DC KIDS COUNT, housed at the nonprofit DC Action for Children, is the DC chapter of a nationwide network of local-level organizations aiming to provide a community-by-community picture of the conditions of children. The 26 year-old project is funded by the Annie E. Casey Foundation and its aim is to provide high-quality data and trend analysis as well as help local governments monitor budget and legislative decisions based on evidence of what works for children and families. As we pointed out in our recent papers and a blog, developing reliable and comprehensive data is a critical step to building effective community partnerships and producing outcomes that improve economic mobility and health in a neighborhood.
We discussed these issues with HyeSook Chung, Executive Director of DC Action for Children.
Q. Please summarize the history of the DC Kids Count project. What motivated it, and how it has evolved over the last years?
A. As part of the nationwide Kids Count network, each chapter tracks a number of indicators on child and family well-being through an online database called Kids Count Data Center. Each chapter also releases a yearly data book which summarizes the state of child well-being within their state or locality. When DC Action for Children became the host of DC Kids Count in 2012, I wanted to rethink the way we presented our data to move beyond the traditional print format into the exciting realm of visualizing data. This led to the beginning of our partnership with DataKind, a group of dedicated pro-bono data scientists who worked with us to create an interactive, web-based data tool that maps out indicators of child well-being across DC’s 39 neighborhood clusters.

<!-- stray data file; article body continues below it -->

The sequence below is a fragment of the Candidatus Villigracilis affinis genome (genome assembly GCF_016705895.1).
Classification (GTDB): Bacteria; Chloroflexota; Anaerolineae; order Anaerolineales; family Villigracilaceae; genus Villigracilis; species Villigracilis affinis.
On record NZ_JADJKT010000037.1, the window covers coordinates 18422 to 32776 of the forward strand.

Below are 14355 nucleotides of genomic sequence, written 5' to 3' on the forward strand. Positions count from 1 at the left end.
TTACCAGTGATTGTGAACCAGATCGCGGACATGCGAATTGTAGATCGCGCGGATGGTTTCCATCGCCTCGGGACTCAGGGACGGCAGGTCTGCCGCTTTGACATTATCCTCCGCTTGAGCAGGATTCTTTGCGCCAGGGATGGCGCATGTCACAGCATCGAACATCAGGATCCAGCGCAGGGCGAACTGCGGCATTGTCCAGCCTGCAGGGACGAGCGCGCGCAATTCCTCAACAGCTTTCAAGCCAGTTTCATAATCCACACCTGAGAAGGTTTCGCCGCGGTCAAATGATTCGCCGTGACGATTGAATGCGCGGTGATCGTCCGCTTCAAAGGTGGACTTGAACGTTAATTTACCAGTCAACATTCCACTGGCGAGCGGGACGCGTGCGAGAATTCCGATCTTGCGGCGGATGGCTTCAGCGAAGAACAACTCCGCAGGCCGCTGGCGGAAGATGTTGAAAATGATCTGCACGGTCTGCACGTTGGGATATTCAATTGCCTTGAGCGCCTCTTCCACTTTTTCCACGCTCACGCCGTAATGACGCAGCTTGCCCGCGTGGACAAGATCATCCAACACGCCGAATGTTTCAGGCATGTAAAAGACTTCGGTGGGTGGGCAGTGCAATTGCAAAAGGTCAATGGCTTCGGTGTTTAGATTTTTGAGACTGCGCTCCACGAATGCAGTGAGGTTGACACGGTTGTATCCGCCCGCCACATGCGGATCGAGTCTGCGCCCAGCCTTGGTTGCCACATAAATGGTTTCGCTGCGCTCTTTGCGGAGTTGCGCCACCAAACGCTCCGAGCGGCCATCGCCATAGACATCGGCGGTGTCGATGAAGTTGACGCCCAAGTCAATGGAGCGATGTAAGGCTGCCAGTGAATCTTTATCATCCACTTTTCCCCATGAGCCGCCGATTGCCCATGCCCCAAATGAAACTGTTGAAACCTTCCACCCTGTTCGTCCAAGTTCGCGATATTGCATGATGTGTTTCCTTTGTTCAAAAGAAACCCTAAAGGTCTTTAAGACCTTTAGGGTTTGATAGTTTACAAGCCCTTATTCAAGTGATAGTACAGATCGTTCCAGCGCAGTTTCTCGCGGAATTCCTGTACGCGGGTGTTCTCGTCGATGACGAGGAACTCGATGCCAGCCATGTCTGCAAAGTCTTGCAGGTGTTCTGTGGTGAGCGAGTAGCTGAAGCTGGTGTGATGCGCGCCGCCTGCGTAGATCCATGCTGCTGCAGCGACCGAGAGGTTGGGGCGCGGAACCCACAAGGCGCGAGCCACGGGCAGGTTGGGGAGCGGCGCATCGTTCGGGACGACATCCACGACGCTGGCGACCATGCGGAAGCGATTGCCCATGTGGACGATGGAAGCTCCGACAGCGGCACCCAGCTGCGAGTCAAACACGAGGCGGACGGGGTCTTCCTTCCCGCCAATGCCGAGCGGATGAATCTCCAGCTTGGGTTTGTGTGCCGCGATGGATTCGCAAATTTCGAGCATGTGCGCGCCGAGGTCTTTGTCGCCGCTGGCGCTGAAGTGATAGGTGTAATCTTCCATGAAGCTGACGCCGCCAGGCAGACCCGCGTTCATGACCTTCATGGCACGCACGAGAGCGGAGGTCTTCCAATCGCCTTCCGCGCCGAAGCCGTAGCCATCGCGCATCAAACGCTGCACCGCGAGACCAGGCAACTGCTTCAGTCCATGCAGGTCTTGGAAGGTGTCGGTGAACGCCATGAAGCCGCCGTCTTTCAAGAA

We know that the neighborhood children grow up in, and the resources they have access to, plays a huge role in shaping children’s future opportunities. The maps we created with our Data Tool 2.0 reveal sharp disparities in DC neighborhoods: some DC neighborhoods are wealthy and have many assets, while others are characterized by high levels of poverty. The many challenges that come with high poverty neighborhoods include: poorer performing schools, more crime, and less access to libraries, parks, and healthy foods.
Q. What type of indicators do you gather? How many years does the data cover? What level of granularity does the data have?
A. We track a variety of indicators of child well-being, including demographics, economic well-being, health and safety. The data is housed online in two places: The KIDS COUNT Data Center and our Data Tool 2.0. The Data Tool 2.0 maps the most recent available data at the neighborhood cluster, while the Data Center allows for a wider range of geographies (citywide and ward level) and different timeframes. Many of the indicators have data from 1990 to the present.
Q. How do you measure the data tool’s impact on policy and legislation?
A. We have made it a priority to conduct internal evaluations to assess the utilization of the online tool, but we also believe that measuring the tool’s impact must go beyond traditional web analytics. We regularly use the Data Tool 2.0 in our work with city officials and direct service providers to offer an overview of the social context in the city’s different neighborhoods.
In a city where the allocation of resources is often guided by personal relationships and old-school politics, it is important to show clearly whether budget decisions are aligned with the needs of our children. We believe that our Data Tool 2.0 project can bring much needed transparency to the allocation of the DC government budget and help achieve agreement.
Q. The DC Kids Count project is helping build data capacity across organizations, with the aim of creating a more “data-literate” city. Could you tell us about some of these initiatives?
A. Businesses like Amazon and Netflix increasingly focus on finding “actionable” insights from their data. For them, “big data” analytics can help answer tough business questions. With the right platforms for analytics, they can increase efficiency or even improve operations and sales.
In a similar manner, we at DC Action for Children believe that big data opens up the opportunity for us to improve and reshape our strategy and decision making process to better align services with the needs of DC children in the same way Amazon or Netflix does with their customers.